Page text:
Meek Mill loses suit over Philly police stop

Meek Mill
In this Sept. 28, 2013 file photo, Meek Mill performs at the BET Hip Hop Awards, in Atlanta. (AP Photo/David Goldman, file)

PHILADELPHIA (AP) — Philadelphia rapper Meek Mill lost his civil-rights case against city police Thursday over a 10-hour traffic stop that he called racially motivated.
Mill, who trying to catch a flight to Atlanta to launch his debut album, was instead handcuffed and detained on Halloween night 2012 with his entourage: an Atlantic Records executive, an off-duty police officer and his cousin.
“They ain’t from where I’m from,” Mill said softly of the jury after they reached their decision. “I (don’t) really expect them to understand what I go through.”
Mill, whose real name is Robert Williams, grew up in gritty North Philadelphia, where the stop occurred.
“I respect their decision, though,” he said.
Mill, 26, was on probation at the time from a 2008 drug and gun case. The debut album released that day, “Dreams & Nightmares,” would climb to No. 2 on the Billboard albums chart, according to trial memos.
A lead officer on the stop, Andre Boyer, was under investigation and later fired for lying to Internal Affairs about another traffic stop. Boyer had racked up more civilian complaints than any other city officer, Mill’s lawsuit said.
Police said they stopped the vehicle over its darkly tinted windows and smelled raw marijuana, but no drugs were found and no charges filed.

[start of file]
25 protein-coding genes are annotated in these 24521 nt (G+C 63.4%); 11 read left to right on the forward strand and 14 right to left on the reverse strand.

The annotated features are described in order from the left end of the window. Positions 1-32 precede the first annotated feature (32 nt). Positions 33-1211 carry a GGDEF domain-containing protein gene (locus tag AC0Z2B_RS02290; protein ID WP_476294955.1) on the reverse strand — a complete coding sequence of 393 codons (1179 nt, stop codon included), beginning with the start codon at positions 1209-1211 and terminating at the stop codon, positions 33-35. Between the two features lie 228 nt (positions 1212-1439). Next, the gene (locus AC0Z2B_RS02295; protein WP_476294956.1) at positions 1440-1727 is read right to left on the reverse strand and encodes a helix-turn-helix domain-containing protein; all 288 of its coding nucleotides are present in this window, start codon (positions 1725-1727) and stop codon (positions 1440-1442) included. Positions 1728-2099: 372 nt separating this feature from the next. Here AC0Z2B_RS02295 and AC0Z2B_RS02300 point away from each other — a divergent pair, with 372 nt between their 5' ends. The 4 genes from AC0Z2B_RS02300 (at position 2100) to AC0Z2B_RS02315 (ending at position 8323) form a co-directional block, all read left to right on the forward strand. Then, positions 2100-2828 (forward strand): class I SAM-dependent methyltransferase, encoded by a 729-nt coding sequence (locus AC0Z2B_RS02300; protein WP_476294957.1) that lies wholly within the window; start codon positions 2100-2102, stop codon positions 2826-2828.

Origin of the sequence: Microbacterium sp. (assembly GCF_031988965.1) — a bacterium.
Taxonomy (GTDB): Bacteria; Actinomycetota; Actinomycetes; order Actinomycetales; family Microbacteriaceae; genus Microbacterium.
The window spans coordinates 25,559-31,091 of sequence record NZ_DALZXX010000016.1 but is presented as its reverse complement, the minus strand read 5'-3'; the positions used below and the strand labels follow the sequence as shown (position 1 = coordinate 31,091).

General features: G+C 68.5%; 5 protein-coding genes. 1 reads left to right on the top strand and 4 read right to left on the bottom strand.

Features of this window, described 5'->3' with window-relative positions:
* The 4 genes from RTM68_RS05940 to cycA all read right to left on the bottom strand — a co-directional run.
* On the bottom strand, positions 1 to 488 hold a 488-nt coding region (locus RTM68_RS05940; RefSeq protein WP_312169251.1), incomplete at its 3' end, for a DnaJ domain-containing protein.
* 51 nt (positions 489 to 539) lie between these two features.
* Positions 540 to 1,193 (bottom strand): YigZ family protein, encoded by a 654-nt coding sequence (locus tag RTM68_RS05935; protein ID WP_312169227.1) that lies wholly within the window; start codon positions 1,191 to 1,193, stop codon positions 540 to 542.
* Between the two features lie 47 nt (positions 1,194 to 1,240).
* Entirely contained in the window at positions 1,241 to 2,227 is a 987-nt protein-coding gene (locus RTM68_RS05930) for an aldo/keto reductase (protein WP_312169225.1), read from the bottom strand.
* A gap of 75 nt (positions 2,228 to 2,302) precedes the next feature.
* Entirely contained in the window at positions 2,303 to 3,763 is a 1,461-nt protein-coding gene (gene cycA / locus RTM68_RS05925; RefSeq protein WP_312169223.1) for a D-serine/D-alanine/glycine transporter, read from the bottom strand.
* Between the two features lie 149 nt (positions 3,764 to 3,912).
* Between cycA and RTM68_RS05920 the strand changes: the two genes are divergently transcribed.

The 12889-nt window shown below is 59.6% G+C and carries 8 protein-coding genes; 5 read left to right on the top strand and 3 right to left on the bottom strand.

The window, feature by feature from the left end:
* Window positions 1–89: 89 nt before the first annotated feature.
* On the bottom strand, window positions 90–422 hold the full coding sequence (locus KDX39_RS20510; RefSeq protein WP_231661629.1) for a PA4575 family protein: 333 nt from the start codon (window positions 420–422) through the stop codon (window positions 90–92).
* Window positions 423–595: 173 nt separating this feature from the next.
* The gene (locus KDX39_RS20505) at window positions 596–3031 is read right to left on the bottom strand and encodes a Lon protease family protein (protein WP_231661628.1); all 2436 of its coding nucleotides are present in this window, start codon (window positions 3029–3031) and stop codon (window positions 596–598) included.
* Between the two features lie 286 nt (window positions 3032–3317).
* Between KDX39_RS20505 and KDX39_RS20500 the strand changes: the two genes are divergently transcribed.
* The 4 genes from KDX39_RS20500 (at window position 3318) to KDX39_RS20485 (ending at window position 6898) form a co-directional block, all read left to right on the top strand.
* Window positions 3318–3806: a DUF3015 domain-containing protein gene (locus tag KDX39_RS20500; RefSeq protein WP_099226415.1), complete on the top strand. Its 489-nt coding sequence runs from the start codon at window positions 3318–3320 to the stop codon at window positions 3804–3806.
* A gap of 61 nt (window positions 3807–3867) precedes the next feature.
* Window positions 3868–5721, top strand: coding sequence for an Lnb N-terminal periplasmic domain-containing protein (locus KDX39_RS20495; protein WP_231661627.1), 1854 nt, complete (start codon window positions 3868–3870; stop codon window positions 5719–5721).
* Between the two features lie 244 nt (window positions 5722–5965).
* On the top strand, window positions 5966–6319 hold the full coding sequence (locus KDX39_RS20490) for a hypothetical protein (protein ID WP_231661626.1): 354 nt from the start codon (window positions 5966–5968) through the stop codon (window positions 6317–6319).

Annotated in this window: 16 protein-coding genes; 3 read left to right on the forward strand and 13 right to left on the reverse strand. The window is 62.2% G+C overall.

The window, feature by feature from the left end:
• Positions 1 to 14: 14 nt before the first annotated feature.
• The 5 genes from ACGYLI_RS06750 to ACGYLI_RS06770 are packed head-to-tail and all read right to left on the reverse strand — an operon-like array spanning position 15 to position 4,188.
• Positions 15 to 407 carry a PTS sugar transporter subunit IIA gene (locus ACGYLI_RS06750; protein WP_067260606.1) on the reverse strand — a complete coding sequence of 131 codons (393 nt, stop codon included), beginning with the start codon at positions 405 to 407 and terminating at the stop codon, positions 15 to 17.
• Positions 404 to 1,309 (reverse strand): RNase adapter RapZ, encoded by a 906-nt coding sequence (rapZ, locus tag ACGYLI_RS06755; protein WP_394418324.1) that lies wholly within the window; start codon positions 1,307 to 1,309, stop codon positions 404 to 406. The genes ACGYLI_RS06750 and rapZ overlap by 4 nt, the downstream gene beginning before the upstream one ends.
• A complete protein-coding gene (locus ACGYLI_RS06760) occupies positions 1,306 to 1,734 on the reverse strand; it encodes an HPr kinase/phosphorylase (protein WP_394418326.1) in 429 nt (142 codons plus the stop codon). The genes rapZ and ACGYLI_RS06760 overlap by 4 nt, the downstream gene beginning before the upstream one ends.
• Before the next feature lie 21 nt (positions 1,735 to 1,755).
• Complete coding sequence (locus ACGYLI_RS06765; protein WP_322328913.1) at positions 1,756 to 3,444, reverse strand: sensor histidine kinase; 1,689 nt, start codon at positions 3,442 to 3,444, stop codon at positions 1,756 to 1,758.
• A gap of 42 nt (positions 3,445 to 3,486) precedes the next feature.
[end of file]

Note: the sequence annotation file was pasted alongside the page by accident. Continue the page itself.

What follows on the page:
“I just feel like he did me wrong,” Mill said of Boyer.
Defense lawyer Dennis Cogan called the claimed smell “a pretext” frequently used by rogue police to search a vehicle.
The mostly white jury, in an unusual note read aloud after the verdict, said both sides share blame over the encounter.
“Although we voted unanimously that Mr. Williams’ Fourth Amendment rights were not violated, we feel strongly both the plaintiff and defendant were in the wrong and made mistakes,” jurors wrote in a note read aloud after the verdict.
Lawyers for the city said Boyer was not the only officer involved in the stop.
“Any reasonable officer faced with those circumstances would have conducted an investigation,” Amanda Shoffel, a deputy city solicitor, said in closing arguments earlier in the afternoon.
Mill was seeking about $400,000 in lost income, and additional damages for emotional distress.
He had refused to let police search the vehicle, but they obtained a search warrant as the group waited in custody at the police station. One officer involved in the stop testified that he drove the Range Rover to another location even before police got a search warrant.
Mill worried that police would plant drugs in the vehicle during the search, Cogan said.
“In neighborhoods like where I come from, four black males in a car … we’re always being asked to be searched,” Mill testified Monday. “All I was doing that night was going to work and doing what I had to do.”
Mill had sued both the city and several individual officers, accusing them of false imprisonment and conspiracy. The jury, without elaborating, said the defendant officers, Boyer and Officer Alvin Outlaw, had not violated his Fourth Amendment rights.


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